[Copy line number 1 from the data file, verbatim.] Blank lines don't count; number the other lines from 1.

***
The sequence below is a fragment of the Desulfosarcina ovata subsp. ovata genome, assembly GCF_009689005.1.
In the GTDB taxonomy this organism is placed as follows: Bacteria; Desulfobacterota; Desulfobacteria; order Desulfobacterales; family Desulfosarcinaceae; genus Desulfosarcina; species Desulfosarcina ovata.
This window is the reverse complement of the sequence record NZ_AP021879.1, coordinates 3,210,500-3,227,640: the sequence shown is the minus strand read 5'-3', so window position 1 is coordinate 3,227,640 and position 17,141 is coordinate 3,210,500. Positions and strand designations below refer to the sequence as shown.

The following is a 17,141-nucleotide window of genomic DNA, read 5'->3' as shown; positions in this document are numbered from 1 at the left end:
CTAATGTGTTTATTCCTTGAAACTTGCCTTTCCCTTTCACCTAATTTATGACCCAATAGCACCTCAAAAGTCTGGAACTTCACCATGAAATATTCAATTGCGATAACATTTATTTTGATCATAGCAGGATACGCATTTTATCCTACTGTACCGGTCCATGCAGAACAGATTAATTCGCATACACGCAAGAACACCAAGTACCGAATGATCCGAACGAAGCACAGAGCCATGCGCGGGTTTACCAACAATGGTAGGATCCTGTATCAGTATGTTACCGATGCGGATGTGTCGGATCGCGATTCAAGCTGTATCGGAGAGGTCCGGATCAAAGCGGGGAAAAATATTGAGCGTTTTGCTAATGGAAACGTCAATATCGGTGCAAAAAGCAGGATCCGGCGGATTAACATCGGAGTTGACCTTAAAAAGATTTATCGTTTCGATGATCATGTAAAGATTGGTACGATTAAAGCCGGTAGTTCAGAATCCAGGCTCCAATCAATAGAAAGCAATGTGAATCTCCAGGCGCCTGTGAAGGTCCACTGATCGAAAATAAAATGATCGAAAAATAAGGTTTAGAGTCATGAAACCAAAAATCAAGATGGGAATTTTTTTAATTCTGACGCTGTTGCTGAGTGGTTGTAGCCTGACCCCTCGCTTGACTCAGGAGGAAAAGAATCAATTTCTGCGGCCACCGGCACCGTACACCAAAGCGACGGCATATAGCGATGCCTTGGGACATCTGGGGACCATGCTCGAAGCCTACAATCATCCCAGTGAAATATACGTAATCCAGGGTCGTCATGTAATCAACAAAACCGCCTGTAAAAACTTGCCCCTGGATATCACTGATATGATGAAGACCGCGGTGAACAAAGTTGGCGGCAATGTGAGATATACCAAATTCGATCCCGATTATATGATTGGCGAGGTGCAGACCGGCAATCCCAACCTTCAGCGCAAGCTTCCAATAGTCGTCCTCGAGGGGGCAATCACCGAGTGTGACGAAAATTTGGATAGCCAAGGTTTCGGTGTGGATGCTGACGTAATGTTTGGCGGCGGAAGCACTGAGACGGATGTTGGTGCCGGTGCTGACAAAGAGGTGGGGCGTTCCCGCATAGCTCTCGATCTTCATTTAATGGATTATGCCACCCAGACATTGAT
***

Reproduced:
The sequence below is a fragment of the Desulfosarcina ovata subsp. ovata genome, assembly GCF_009689005.1.